If you have never experienced Manhattanhenge, you are truly missing out.
Manhattanhenge (otherwise known as the Manhattan Solstice) is an event that occurs twice per year in which the setting sun aligns itself with the streets of Manhattan’s street grid. The term comes from Stonehenge, where the sun aligns with the stones on the solstices. The term “Manhattanhenge” was coined back in the year 2002 by Neil deGrasse Tyson, an astrophysicist at the American Museum of Natural History.
At sunset, if you’re heading down one of the north-south avenues on the west side looking east, you can see the phenomenon indirectly, as you will be struck by light that is reflected off of the windows which are aligned with the grid. If you’re on the east side, however, you can look west and see the sun shining down a canyon-like street.
Manhattanhenge usually falls on May 28 and July 12 or July 13. The dates are evenly spaced around the annual Summer Solstice. The two mornings of sunrise along the center lines of the Manhattan grid are usually December 5 and January 8. Those dates are evenly spaced around the Winter Solstice.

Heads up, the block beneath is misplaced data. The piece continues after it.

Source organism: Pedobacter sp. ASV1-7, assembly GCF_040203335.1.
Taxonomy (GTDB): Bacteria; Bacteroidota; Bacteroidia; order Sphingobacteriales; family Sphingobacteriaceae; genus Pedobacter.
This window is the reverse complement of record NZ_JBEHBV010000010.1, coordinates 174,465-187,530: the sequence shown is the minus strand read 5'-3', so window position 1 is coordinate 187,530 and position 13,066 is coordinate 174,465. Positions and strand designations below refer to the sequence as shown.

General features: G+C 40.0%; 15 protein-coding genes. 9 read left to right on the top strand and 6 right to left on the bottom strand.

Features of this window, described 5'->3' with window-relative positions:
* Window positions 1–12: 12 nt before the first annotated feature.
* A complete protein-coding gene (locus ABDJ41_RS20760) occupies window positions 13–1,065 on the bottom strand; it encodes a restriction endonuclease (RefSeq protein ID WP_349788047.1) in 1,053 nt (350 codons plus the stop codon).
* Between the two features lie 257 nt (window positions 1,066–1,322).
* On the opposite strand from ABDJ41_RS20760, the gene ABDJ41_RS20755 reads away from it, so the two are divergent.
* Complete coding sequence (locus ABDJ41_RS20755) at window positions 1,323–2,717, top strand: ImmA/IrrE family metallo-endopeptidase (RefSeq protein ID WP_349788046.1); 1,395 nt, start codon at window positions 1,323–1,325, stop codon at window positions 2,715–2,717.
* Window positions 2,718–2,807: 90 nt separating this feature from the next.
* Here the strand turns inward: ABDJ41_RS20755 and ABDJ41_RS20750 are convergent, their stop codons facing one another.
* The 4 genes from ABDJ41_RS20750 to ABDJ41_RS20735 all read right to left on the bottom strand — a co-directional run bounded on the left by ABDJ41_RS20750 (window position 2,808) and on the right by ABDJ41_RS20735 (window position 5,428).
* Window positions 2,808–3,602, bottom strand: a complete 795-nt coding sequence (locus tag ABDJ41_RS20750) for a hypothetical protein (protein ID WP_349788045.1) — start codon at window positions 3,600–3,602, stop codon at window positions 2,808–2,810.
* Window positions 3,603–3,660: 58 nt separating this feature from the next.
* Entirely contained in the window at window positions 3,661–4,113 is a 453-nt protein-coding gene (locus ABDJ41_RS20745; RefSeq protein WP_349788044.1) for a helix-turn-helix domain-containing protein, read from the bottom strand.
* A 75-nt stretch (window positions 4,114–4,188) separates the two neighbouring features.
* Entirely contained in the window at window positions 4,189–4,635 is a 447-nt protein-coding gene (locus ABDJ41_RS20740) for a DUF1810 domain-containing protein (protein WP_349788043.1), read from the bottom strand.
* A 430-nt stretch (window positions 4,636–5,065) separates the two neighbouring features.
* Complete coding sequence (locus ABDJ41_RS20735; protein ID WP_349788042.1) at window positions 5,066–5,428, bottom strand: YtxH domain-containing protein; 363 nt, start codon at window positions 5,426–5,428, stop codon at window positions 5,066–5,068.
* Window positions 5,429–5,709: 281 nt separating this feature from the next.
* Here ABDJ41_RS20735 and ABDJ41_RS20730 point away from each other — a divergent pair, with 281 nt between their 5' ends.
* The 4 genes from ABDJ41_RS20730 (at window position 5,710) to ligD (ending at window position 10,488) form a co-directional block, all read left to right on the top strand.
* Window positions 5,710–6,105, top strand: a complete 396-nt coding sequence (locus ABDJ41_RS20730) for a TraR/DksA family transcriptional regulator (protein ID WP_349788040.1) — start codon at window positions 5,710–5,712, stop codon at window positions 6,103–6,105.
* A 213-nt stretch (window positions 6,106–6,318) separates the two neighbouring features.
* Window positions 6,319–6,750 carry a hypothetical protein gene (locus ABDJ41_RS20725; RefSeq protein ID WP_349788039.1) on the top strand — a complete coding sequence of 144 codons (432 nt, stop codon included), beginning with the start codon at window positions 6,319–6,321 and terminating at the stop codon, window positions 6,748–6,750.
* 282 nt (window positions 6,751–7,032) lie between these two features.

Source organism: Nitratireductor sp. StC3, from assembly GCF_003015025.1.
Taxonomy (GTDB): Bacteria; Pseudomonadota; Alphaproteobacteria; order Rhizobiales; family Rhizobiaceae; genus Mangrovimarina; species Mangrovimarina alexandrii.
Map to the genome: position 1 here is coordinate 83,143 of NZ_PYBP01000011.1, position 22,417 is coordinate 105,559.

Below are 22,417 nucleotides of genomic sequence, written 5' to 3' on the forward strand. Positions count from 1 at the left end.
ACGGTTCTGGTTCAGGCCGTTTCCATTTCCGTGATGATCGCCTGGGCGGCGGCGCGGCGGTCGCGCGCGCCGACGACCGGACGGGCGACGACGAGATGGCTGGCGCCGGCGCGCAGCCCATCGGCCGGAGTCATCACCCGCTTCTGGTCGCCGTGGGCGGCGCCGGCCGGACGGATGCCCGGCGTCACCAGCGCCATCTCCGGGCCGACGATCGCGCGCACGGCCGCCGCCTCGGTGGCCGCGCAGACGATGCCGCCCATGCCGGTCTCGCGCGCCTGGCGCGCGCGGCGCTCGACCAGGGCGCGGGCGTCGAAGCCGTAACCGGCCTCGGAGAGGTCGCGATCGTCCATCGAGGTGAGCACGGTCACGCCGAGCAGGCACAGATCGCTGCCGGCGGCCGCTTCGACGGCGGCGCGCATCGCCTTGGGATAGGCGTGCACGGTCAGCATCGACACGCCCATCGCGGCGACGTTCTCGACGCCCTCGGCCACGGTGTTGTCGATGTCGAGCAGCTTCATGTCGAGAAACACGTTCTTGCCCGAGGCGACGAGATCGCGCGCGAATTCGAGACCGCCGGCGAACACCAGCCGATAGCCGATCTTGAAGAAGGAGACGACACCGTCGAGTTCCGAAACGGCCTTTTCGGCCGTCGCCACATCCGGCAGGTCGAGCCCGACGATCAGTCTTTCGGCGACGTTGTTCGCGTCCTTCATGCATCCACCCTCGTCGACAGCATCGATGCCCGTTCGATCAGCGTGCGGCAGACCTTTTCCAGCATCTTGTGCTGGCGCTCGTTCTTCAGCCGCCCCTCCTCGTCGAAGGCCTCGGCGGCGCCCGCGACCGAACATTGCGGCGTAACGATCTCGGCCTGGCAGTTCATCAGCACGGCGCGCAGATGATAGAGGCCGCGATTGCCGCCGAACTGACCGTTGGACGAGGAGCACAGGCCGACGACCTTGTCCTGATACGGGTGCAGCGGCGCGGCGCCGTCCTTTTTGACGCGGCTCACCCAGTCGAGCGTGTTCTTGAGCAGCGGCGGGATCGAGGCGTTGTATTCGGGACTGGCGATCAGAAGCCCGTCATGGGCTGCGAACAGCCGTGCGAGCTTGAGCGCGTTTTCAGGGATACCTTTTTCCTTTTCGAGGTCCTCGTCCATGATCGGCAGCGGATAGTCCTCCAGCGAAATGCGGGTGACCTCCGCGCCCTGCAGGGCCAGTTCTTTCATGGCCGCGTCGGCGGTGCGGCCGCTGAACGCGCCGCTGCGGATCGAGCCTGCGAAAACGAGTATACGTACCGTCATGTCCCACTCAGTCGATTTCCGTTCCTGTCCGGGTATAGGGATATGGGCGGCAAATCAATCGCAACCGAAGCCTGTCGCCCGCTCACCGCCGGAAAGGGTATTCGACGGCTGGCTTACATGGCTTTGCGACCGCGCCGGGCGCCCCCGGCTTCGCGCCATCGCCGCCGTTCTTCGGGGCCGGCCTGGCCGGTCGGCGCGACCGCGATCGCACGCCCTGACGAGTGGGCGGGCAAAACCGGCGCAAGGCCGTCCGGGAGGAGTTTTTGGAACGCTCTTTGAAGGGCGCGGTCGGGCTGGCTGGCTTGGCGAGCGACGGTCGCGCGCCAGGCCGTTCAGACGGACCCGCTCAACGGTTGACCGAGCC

Here are some breathtaking recent photos from Manhattanhenge. If you’re in New York, or heading to New York, you really must try to be there on these dates as this is something that you won’t want to miss…
Related articles by Zemanta
- NYC Street Grid Is A Spectacular Solar Calendar (themoderatevoice.com)
- Solar Alignments Cause ‘Manhattanhenge’ This Weekend (space.com)
- The Return Of Manhattanhenge (appscout.com)
- Manhattanhenge: Loving Wolfram Alpha (npharder.wordpress.com)